Celebrating Black History Month & the Legacy of Mentorship


Please join Big Brothers Big Sisters of Puget Sound in celebrating Black History Month throughout the month of February.

Happy Black History Month! Big Brothers Big Sisters of Puget Sound is proud to honor and recognize Black History Month each year. The celebration of Black History Month has its roots in 1915. It began officially as “Negro History Week” in 1926. It was created by Carter G. Woodson, a noted African American historian, scholar, educator and publisher. By the late 1960s, college campuses across the nation had expanded the week into a full month recognizing Black history. President Gerald Ford officially recognized Black History Month in 1976.

Since its inception, this celebration has had the goal of creating more awareness around how Black Americans have contributed to the history of our nation.

Black Americans have made and continue to make major contributions to all areas of American society. Some of these contributions have been highly visible and nationally recognized, while many others have happened between individuals, behind the scenes, and in the course of everyday life.

Celebrations of Black History Month often focus on the most nationally recognized figures. There is less attention paid to how the power of community and mentorship have positively impacted these history-makers. Mentors to the greats have been greats themselves, influenced critical decisions, helped, and guided fellow leaders along their way.

With that in mind, this month we will be sharing the stories of these greats and their mentors. The mentors who influenced some of the most well-known Black Americans in history.

Maya Angelou was mentored by James Baldwin.

Maya Angelou was a highly acclaimed poet, memoirist, and civil rights activist. She is best known for her autobiographical works, including “I Know Why the Caged Bird Sings.” Angelou’s writings explore themes of identity, race, and resilience.

Widely known and considered to be one of the greats himself, James Baldwin was a prominent African-American author and activist. He wrote such well-known works as, “Go Tell It on the Mountain” and “Notes of a Native Son”. He was a mentor and friend to Maya Angelou for many years. Angelou often acknowledged Baldwin’s influence on her writing and activism. (https://www.biography.com/writer/maya-angelou) https://en.wikipedia.org/wiki/James_Baldwin

W.E.B. Du Bois was mentored by Alexander Crummel

W.E.B. Du Bois was a sociologist, historian, civil rights activist, and co-founder of the National Association for the Advancement of Colored People (NAACP). He was a leading intellectual figure in the early 20th century, advocating for civil rights and equality.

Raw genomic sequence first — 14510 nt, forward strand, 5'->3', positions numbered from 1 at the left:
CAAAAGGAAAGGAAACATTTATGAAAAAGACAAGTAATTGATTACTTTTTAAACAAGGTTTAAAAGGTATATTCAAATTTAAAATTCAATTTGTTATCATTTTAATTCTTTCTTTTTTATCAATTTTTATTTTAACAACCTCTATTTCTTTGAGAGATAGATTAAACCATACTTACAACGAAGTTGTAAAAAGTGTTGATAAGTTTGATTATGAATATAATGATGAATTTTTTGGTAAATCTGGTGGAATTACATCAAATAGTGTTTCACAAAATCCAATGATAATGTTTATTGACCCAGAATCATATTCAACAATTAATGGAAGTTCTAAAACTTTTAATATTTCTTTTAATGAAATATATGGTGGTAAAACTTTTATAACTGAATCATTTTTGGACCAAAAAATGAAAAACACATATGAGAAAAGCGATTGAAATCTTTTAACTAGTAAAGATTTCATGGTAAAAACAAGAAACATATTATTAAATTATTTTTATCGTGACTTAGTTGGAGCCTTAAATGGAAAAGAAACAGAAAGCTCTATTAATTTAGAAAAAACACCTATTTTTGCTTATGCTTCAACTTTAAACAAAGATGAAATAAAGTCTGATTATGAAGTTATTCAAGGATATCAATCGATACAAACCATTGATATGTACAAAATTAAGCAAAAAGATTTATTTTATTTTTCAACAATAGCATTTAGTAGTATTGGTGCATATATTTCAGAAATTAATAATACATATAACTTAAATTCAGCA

Alexander Crummell was an African-American minister and intellectual, who served as a mentor to W.E.B. Du Bois. Crummel was the first recorded Black student and Black graduate at Cambridge University in England. A coalition of abolitionists supported his education at Cambridge. He also founded the first independent Black Episcopal church in Washington DC. Du Bois credited Crummell with influencing his views on education and racial uplift. (https://www.biography.com/scholar/w-e-b-du-bois) https://en.wikipedia.org/wiki/Alexander_Crummell

Congresswoman Barbara Lee was mentored by Shirley Chisholm

Barbara Lee has been a member of Congress since 1998. She’s a tireless advocate for the rights of all people and for peace. A member of the Democratic Party, Lee represents California’s 12th congressional district. This district is based in Oakland and covers most of the northern part of Alameda County.

Lee began her political career working for Shirley Chisholm’s presidential campaign. Chisholm was a trailblazer who became the first Black woman elected to the U.S. Congress in 1968. In Congress, she led the expansion of food and nutrition programs for the poor and rose to party leadership. She later became the first Black Democratic woman to run for the U.S. presidency.

https://x.com/BarbaraLeeForCA/status/1750685849061097792?s=20 https://en.wikipedia.org/wiki/Shirley_Chisholm

Zora Neale Hurston was mentored by Franz Boas

Zora Neale Hurston was a prominent Black author, anthropologist, and filmmaker. She is best known for her novel “Their Eyes Were Watching God,” which is considered a classic of African-American literature. Hurston played a key role in the Harlem Renaissance, contributing to the cultural and artistic movement of the 1920s and 1930s.

Franz Boas was a renowned anthropologist who served as a mentor to Zora Neale Hurston during her academic pursuits. Boas was known for his influence in cultural anthropology. He encouraged Hurston to conduct ethnographic research. He was also fiercely and publicly opposed to what is known as “scientific racism”. Boas is considered the father of American Anthropology. Under Boas’s guidance, Hurston conducted fieldwork in the American South and the Caribbean, contributing significantly to her work as an anthropologist and writer.
(https://www.biography.com/writer/zora-neale-hurston)” https://en.wikipedia.org/wiki/Franz_Boas

Langston Hughes was mentored by Jessie Fauset

Langston Hughes was a renowned poet, novelist, and playwright associated with the Harlem Renaissance. His works, such as “The Negro Speaks of Rivers” and “Montage of a Dream Deferred,” explored the Black experience and culture.

Jessie Fauset was an accomplished writer and educator. She was the literary editor of the NAACP’s magazine The Crisis during the 1920s. She discovered and promoted writers including Hughes and encouraged them to represent the Black community realistically and positively.




This month, and every month, we are proud to honor and celebrate the significant contributions of Black people to our organization and our community – as mentors, as family members, as community leaders, and in everything from art to activism, music, sports, and politics.